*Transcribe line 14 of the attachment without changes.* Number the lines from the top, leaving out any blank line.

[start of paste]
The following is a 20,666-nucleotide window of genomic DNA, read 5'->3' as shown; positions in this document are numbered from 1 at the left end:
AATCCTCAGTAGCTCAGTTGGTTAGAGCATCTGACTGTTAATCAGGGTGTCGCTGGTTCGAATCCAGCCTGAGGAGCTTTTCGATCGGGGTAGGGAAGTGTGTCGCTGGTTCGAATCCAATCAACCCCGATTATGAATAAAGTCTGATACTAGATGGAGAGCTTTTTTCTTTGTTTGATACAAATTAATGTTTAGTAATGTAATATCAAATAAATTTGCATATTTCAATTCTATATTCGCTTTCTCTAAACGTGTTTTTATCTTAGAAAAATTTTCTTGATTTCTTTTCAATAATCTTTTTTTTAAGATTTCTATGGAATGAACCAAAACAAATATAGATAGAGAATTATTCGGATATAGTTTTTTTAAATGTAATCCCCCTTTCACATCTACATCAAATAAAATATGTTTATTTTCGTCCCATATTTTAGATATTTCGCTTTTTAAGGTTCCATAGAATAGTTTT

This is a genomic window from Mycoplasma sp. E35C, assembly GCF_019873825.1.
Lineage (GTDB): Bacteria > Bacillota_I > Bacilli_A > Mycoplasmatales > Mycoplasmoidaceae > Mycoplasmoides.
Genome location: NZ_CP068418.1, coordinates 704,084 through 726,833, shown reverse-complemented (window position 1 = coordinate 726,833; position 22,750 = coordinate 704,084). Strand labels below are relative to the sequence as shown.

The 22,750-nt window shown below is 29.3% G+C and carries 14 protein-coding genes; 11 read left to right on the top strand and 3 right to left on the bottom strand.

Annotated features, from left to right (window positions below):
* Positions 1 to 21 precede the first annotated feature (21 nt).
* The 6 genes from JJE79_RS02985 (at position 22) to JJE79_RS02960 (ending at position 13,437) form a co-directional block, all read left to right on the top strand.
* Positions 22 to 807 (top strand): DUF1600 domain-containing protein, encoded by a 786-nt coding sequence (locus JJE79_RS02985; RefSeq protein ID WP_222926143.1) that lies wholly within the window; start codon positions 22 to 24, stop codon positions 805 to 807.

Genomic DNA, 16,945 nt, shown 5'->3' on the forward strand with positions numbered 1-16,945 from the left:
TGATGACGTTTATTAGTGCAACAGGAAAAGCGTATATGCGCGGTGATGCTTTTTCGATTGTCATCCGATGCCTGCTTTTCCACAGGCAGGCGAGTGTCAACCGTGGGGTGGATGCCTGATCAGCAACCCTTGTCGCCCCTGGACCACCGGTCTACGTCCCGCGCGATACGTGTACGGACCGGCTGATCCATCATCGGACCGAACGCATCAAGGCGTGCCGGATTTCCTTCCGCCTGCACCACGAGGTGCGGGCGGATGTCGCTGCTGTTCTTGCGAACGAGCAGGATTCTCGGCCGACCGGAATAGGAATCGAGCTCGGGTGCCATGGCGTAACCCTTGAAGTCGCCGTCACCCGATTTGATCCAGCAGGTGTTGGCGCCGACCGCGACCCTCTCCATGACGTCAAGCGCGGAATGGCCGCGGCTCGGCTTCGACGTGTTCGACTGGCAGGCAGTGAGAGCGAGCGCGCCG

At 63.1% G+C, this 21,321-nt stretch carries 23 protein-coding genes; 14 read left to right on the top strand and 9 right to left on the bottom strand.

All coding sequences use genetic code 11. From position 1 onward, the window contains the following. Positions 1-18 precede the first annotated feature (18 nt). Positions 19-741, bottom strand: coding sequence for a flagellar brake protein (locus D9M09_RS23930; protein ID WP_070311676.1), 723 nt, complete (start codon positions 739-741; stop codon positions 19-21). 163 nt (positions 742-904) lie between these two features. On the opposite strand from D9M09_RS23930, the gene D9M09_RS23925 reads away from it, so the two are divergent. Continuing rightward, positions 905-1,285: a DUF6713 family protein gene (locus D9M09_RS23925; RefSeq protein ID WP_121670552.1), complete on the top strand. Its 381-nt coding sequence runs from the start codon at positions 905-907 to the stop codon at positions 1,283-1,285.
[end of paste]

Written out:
All coding sequences use genetic code 11. From position 1 onward, the window contains the following. Positions 1-18 precede the first annotated feature (18 nt). Positions 19-741, bottom strand: coding sequence for a flagellar brake protein (locus D9M09_RS23930; protein ID WP_070311676.1), 723 nt, complete (start codon positions 739-741; stop codon positions 19-21). 163 nt (positions 742-904) lie between these two features. On the opposite strand from D9M09_RS23930, the gene D9M09_RS23925 reads away from it, so the two are divergent. Continuing rightward, positions 905-1,285: a DUF6713 family protein gene (locus D9M09_RS23925; RefSeq protein ID WP_121670552.1), complete on the top strand. Its 381-nt coding sequence runs from the start codon at positions 905-907 to the stop codon at positions 1,283-1,285.